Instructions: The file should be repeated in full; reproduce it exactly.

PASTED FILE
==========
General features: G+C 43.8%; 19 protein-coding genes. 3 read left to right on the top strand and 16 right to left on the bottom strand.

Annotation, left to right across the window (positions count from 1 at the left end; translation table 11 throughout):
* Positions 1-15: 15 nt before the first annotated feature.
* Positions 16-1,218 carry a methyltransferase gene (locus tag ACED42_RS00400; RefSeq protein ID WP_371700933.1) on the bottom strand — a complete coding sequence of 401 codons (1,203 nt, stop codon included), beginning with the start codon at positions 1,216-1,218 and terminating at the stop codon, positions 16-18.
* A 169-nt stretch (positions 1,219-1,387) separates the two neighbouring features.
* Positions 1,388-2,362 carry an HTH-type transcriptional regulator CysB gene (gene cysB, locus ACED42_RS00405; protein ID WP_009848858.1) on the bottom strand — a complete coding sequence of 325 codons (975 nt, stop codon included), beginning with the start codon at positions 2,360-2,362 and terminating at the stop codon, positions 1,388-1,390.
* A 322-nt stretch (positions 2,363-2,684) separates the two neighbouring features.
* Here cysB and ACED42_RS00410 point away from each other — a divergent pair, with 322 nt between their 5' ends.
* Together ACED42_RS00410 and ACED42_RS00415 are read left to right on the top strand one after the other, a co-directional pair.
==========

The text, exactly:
General features: G+C 43.8%; 19 protein-coding genes. 3 read left to right on the top strand and 16 right to left on the bottom strand.

Annotation, left to right across the window (positions count from 1 at the left end; translation table 11 throughout):
* Positions 1-15: 15 nt before the first annotated feature.
* Positions 16-1,218 carry a methyltransferase gene (locus tag ACED42_RS00400; RefSeq protein ID WP_371700933.1) on the bottom strand — a complete coding sequence of 401 codons (1,203 nt, stop codon included), beginning with the start codon at positions 1,216-1,218 and terminating at the stop codon, positions 16-18.
* A 169-nt stretch (positions 1,219-1,387) separates the two neighbouring features.
* Positions 1,388-2,362 carry an HTH-type transcriptional regulator CysB gene (gene cysB, locus ACED42_RS00405; protein ID WP_009848858.1) on the bottom strand — a complete coding sequence of 325 codons (975 nt, stop codon included), beginning with the start codon at positions 2,360-2,362 and terminating at the stop codon, positions 1,388-1,390.
* A 322-nt stretch (positions 2,363-2,684) separates the two neighbouring features.
* Here cysB and ACED42_RS00410 point away from each other — a divergent pair, with 322 nt between their 5' ends.
* Together ACED42_RS00410 and ACED42_RS00415 are read left to right on the top strand one after the other, a co-directional pair.